William De Witt Hyde

William De Witt Hyde's outline of practical ethics is an unusually methodical categorization of the virtues.

William De Witt Hyde (1858–1917) was president of Bowdoin College and also the chair of mental and moral philosophy there. His first of several books was Practical Ethics (1892). It is remarkable, among other things, for the methodical way in which he attempts to categorize the virtues:

Object Duty Virtue Reward Temptation Vice of Defect Vice of Excess Penalty
food & drink vigor temperance health appetite asceticism intemperance disease
dress comeliness neatness respectability vanity slovenliness fastidiousness contempt
exercise recreation cheerfulness energy excitement morbidness frivolity debility
work self-support industry wealth ease laziness overwork poverty
property provision economy prosperity indulgence wastefulness miserliness want
exchange equivalence honesty self-respect gain dishonesty compliance degradation
sex reproduction purity sweetness lust prudery sensuality bitterness
knowledge truth veracity confidence ignorance falsehood gossip distrust
time coordination prudence harmony dissipation procrastination anxiety discord
space system orderliness efficiency disorder carelessness red tape obstruction
fortune superiority courage honor risk cowardice gambling shame
nature appreciation sensitiveness inspiration utility obtuseness affectation stagnation
art beauty simplicity refinement luxury ugliness ostentation vulgarity
animals consideration kindness tenderness neglect cruelty subjection brutality
fellow-men fellowship love unity indifference selfishness sentimentality strife
the poor help benevolence sympathy alienation niggardliness indulgence antipathy
wrong-doers justice forgiveness reformation vengeance severity lenity perversity
friends devotion fidelity affection betrayal exclusiveness effusiveness isolation
family membership loyalty home independence self-sufficiency self-obliteration loneliness
state organization patriotism civilization spoils treason ambition anarchy
society cooperation public spirit freedom self-interest meanness officiousness constraint
self realization conscientiousness character pleasure unscrupulousness formalism corruption
god obedience holiness life self-will sin hypocrisy death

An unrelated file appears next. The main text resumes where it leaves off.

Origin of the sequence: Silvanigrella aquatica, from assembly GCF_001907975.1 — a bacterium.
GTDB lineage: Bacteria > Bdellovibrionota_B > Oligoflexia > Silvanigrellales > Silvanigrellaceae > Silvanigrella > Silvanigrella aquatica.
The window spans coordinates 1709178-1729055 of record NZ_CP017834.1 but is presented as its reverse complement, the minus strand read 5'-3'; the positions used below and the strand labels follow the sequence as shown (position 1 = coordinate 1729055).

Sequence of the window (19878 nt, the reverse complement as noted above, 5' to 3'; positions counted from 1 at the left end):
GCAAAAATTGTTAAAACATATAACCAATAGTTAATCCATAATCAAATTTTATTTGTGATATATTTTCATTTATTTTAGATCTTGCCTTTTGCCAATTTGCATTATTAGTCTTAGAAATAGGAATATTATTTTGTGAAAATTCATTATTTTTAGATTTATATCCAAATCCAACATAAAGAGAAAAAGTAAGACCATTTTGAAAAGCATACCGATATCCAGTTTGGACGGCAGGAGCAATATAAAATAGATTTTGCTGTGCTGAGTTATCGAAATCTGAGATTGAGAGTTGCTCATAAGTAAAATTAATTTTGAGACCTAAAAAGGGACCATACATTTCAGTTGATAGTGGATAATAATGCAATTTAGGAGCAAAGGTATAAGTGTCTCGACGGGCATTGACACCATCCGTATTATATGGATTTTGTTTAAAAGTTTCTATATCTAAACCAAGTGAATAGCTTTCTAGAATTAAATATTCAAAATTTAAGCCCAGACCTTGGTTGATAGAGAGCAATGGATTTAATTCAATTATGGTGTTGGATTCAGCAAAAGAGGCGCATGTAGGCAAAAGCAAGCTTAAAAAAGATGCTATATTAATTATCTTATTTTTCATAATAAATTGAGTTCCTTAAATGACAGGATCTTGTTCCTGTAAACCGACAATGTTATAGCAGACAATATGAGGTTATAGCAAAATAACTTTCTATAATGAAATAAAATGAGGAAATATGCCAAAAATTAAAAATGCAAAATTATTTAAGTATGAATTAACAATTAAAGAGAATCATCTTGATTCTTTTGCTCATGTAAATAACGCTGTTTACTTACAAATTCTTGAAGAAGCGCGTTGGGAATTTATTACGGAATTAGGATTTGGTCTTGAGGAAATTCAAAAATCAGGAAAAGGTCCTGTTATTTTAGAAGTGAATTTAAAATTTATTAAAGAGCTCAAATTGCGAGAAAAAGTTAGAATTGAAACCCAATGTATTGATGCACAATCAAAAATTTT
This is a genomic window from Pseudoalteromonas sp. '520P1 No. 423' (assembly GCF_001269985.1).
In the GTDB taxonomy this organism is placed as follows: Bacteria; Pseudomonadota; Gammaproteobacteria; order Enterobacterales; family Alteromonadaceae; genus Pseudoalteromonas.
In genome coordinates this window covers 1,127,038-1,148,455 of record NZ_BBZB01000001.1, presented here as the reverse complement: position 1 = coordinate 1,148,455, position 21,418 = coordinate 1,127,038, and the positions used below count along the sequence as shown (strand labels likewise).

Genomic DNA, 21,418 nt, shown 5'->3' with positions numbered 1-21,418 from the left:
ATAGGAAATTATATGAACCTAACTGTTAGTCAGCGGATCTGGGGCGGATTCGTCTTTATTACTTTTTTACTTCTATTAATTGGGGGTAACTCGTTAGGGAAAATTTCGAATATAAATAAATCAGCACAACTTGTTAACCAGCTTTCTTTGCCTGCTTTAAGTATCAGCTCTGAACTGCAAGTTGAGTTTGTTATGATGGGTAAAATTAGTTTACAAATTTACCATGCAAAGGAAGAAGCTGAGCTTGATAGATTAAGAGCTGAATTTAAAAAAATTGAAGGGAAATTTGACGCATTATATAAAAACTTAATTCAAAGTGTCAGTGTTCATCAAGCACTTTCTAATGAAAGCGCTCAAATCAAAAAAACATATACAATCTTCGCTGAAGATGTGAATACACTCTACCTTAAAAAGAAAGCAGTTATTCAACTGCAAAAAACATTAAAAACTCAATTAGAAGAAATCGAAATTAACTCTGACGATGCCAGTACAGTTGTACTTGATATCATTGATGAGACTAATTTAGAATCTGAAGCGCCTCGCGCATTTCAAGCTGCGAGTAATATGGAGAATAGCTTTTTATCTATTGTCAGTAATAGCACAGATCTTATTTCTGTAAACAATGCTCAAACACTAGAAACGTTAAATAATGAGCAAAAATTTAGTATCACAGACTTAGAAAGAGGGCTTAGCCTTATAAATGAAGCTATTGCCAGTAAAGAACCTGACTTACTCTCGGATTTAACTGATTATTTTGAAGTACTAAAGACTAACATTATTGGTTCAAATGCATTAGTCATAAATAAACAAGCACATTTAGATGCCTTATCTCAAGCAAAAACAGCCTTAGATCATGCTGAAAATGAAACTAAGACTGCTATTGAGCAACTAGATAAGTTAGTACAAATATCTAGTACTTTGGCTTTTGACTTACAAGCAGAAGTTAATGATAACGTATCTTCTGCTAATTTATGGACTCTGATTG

In his scheme, objects are the countless things which are external to us but that are the materials we use to build our lives: “materials to work with, stuff to build character out of, resistance to overcome, objects to confront.” Toward each object we have a single, particular “relation… which at the same time best promotes the development of ourselves and best preserves the object’s proper use and worth.” It is our duty to maintain that relation, and his book is designed to assist in the art of discerning that duty.

“If we do our duty repeatedly and perseveringly in any direction, we form the habit of doing it, learn to enjoy it, and acquire a preference for it. This habitual preference for a duty is the virtue corresponding to it.” This is in his words, but the idea is right out of Aristotle.

Virtues are not, in this scheme, their own reward, but they each have a particular reward, which correspond to the object on which they are practiced.

As was mentioned, between us and the various objects we encounter is one single correct relation; any other relation we might fall into instead is a temptation. The habitual yielding to temptation is vice. One might err on the side of neglect for the object, in which case this is a vice of defect, or one might err on the side of giving the object a disproportionate place in our life, in which case this is a vice of excess (this too, comes from Aristotle’s “golden mean” theory). Just as virtues have their rewards, each vice has its associated penalty by which it interferes with “that realization of ourselves through the object, or in the higher relations, that realization of the object through us, on which the harmony and completeness of our life depends.”